Perhaps this is the reason, I prefer browsing through 'many times read' N.S. Books, alone.
All the best to participants that will be able to enjoy the sessions.

From Ralph A. Nickerson

Regarding the March Newsletter:

Mr. MacDougall:
    Well, what a coincidence! I am currently re-reading, in my usual rather slow way, "So Disdained", after a gap of at least 50 years. And lovely stuff it is too - for early Shute - and no worse for being a trifle John Buchan-esqe. I'd forgotten nearly all the details, which makes it no less pleasant to read again - except, oddly, some of Peter Moran's problems flying that big, strange machine from Sussex to N. Italy.
    Your information on Shute's time on the Isle of Grain, parachute flares and engine silencers I found of much interest; when one appreciates an author/authoress as much as I appreciate that Master story-teller NSN, such background all adds to the pleasure.  As does generally sharing with others the interest and pleasure of his tales. In a world rich with great writers, Shute has his niche - and may he never be "disdained".
    And you read your first Shute in 1944? Amazing! You must be of a venerable age indeed. My introduction was via "A Town Like Alice", being a 16th birthday present from a kindly Aunt; that was in 1958...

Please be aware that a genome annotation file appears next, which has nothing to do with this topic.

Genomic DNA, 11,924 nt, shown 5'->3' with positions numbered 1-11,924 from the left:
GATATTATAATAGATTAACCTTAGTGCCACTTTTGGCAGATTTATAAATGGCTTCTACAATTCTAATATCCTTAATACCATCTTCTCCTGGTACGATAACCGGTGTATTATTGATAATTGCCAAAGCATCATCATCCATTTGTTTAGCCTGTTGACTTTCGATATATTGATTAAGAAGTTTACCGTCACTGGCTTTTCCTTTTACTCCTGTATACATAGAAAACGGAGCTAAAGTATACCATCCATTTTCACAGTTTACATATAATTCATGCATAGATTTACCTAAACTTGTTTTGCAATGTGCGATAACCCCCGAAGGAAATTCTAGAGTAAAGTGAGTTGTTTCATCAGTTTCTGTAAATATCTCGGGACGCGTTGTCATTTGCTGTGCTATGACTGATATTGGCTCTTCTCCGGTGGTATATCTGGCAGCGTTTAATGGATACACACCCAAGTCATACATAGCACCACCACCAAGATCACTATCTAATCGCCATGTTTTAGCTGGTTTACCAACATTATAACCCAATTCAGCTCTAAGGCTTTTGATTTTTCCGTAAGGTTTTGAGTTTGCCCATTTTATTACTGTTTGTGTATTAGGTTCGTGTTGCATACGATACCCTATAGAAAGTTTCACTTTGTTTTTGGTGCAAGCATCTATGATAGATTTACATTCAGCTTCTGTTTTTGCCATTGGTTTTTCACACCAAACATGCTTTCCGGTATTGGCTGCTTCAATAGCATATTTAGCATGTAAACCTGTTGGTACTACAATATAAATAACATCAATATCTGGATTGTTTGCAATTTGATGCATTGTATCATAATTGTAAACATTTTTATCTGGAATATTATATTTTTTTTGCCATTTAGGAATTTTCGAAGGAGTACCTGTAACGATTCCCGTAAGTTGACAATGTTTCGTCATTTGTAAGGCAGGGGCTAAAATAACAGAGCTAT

That world of Moran and Lenden, now a long 90 years ago, is beginning to look a little quaint, even to us older codgers.  And yet, since I've myself had shortish spells employed on private estates in Hants and Sussex, I can vouch that the typical atmosphere on such an estate, as evoked by Shute is - spot on. As for the love interest in "Disdained", I confess I'm still romantic and daft enough to be touched by that between Moran and his Sheila (with a capital S!).
    All the best to you, Mr. M., to the memory of that Master of story-telling, and to those gathered world-wide who appreciate his legacy.

From Alison Jenner
Dear Shutists, 
This enquirer suggests a book with the storyline:

“pacifist camping on English coast meets German invaders”

is a Shute novel. I’ve told her that it’s not a Shute plot but that I’ll ask newsletter members whether they recognise it as by another writer.

Begin forwarded message:
From: Mary Lee
Date: 1 April 2018

Subject: Remembered book
I am 80 years old. Started reading Shute, as did my mother, in my early teens. I remember one in which a pacifist camping on English coast meets German invaders. He is indifferent until one throws one of his books into  his campfire. Was this one of his stories? If so what was the title ?
 Thanks for your time,   MLLD

Editor: If you know, please let us know at I'm sure that more of our members are interested.

FROM THE EDITOR Another month has passed. There are two events this month that you could attend. The Symposium in the USA and the book reading in the Netherlands. I will be at the Dutch event and am looking forward to that.

From the Netherlands where it is spring, see you all next month.